In My Words: In death, Thatcher remains larger than life

A guest newspaper column by Professor Rosemary Haskell reflects on the legacy of Britain's former prime minister.

The following column was published recently in the (Raleigh, N.C.) News & Observer and the (Burlington, N.C.) Times-News.


Professor Rosemary Haskell
In death, Margaret Thatcher remains larger than life
By Rosemary Haskell –
Our Blessed Margaret. The Leaderene. Tina. That Woman. Maggie. Mrs. T. Thatcher, Thatcher, Milk Snatcher. The Lady Who Was Not For Turning.
These are the terms used mainly by the British to describe the late Margaret Thatcher, prime minister of the United Kingdom from 1979-1990. Actually, the milk-snatcher taunt goes back to her early parliamentary career when, as Minister for Education, she infamously cut the free 1/3 pint of milk doled out daily to British school children.
And she was, acronymically, Tina, because, when she announced some particularly painful policy, she would say to her unlucky subjects, “There Is No Alternative.” “Iron Lady” seems to have been an American, rather than British, label of awed approbation for this formidable character.
You can tell that none of these terms is wholly, or even partially, complimentary to Thatcher, who was, after all, the first woman political leader of the United Kingdom, or indeed of any big-time European country. She was also everything the Wall Street Journal is now saying about her: trailblazer, superb politician, reviver of the right-wing, friend of Ronald Reagan, hammer of the trades unions, spine-stiffener of President George H.W. Bush, fierce handbagger of the unwary and the unprepared, painful antidote to moribund socialism, and so much more.
I used to be British and cannot help but be taken aback by the huge coverage of the former prime minister’s death in the U.S. media, where almost unqualified admiration seems to be the order of the day.
I, too, have to admire Thatcher for her amazing skill as a politician. You can’t survive for 11 years as Top Person in the snake pit of Westminster without exceptional savoir faire, ruthlessness, dexterity, verbal wit and acute intelligence. Clever, dedicated, hugely hard-working, and with enviably clear-cut values, Thatcher was, for several years, all but unstoppable.
According to the BBC, some people in the United Kingdom did a bit of dancing in the streets when they heard of the old lady’s death. How could they? Well, perhaps because Thatcherism, like its fraternal twin Reaganomics, sometimes involved so much pain: benefit cuts, poll taxes, union-breaking and privatization of sacred-cow government-run entities such as steel, telephones and railways. Not to mention the acceptance of a supposedly necessary poverty.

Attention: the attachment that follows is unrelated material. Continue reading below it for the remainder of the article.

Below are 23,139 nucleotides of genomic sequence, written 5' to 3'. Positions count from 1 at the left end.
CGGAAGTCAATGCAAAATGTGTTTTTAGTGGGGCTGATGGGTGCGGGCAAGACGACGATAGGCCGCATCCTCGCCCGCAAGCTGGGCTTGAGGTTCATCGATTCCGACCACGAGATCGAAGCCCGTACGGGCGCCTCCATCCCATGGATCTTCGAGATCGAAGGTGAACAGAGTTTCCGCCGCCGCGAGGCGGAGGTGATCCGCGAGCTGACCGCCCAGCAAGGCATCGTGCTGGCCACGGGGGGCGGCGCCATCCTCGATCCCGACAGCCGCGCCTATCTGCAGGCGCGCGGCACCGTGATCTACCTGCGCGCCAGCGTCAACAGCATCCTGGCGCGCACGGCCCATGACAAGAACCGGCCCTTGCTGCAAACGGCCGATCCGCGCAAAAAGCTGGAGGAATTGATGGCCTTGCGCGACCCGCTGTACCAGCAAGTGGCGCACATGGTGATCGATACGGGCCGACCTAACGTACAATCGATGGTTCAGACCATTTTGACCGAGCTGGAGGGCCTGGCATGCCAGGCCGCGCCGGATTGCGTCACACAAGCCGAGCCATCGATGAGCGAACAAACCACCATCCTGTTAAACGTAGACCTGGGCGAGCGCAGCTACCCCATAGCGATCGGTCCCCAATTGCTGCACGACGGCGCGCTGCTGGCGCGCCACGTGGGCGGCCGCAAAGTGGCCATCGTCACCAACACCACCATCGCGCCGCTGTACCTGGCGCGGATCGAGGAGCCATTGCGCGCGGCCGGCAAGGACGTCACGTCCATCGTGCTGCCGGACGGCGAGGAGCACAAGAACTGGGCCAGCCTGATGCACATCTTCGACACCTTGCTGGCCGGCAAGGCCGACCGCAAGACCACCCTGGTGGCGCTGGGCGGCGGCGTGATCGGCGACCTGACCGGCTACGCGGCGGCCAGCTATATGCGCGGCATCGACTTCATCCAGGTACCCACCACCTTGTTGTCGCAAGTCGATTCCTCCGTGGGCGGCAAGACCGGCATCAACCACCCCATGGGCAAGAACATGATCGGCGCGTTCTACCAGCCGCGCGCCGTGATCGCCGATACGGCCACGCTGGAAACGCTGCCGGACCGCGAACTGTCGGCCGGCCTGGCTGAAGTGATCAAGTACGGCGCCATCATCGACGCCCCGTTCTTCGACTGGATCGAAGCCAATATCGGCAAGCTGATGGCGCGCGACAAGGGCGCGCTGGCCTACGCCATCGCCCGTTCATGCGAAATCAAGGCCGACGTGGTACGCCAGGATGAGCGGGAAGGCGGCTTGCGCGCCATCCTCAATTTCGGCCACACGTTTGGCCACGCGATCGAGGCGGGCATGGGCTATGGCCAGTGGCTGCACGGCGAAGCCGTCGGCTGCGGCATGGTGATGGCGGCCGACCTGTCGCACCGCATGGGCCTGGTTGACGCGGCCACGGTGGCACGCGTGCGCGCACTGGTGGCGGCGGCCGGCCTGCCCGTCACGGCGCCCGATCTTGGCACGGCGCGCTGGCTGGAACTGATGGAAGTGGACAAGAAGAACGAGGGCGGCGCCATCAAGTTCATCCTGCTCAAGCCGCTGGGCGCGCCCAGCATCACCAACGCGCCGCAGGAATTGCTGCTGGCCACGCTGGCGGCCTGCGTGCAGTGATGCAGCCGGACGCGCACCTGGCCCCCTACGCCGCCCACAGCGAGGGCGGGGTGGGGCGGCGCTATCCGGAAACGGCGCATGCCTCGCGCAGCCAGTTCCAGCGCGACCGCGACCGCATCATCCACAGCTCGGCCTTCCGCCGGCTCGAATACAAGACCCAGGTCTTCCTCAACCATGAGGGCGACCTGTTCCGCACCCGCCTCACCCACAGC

Plenty of blue-collar men lost their jobs under her rule and never found them again. But those who had jobs, including those in Big-Bang influenced southeast England (after the London Stock Exchange revolution) found themselves lifted on the tide of a new prosperity. Numbers told, and Mrs. T. was “in” for a rather long 11 years.
Her foreign policy, including her well-choreographed win in an old-fashioned imperial war in the Falklands, kept everyone awake. Like President George W. Bush, Thatcher looked into the soul of her Russian (then Soviet) counterpart (not Vladimir Putin, but Mikhail Gorbachev) and decided she had his measure. “I can do business with Mr. Gorbachev,” was her conclusion, and she certainly did.
Like Reagan, Thatcher was in on the end of Soviet-style Communism and basked in the glow of its implosion, then and later. Her Falklands triumphalism made her look like a royal wannabee, and nobody in Britain will forget her appearance at the door of Number 10 proclaiming the South Atlantic “away win” while sporting a very regal hairdo, pearls and handbag. On another occasion: “We are a grandmother,” she announced, after son Mark produced an offspring. (“We?” The “royal” we?)
Ironically, this woman who rivaled royalty in her speech and manner was famously nervous on her obligatory visits to Sandringham and Balmoral for overnight stays with the real queen and her family. According to one biographer, Thatcher would faint with apprehension on these occasions. She also dropped curtsies of a depth and reverence otherwise almost unseen in modern times
Now that Baroness Thatcher has gone, we await her funeral. This week, in London’s St. Paul’s Cathedral, she will get a send-off just one level down from a full state funeral. She will get the same category of ceremony accorded to the late Princess Diana. She will, however, be denied the funerary honors Winston Churchill was accorded, much to the chagrin of some of her most avid supporters.
Mrs. Thatcher’s passing certainly deserves to be marked by historians, political scientists and, perhaps, by the feminist cultural critics: not that she was a feminist. Her funeral will indeed be a notable event. But there won’t be the fields of flowers and the floods of tears that accompanied the coffin of Princess Diana in 1997. The exit of That (Amazing) Woman arouses far too many mixed feelings for such a display.
Rosemary Haskell is a professor of English at Elon University.


Elon University faculty with an interest in sharing their expertise with wider audiences are encouraged to contact Eric Townsend ( in the Office of University Communications should they like assistance with prospective newspaper op/ed submissions through the Elon University Writers Syndicate.

Viewpoints shared by this syndicate are those of the author and not of Elon University.

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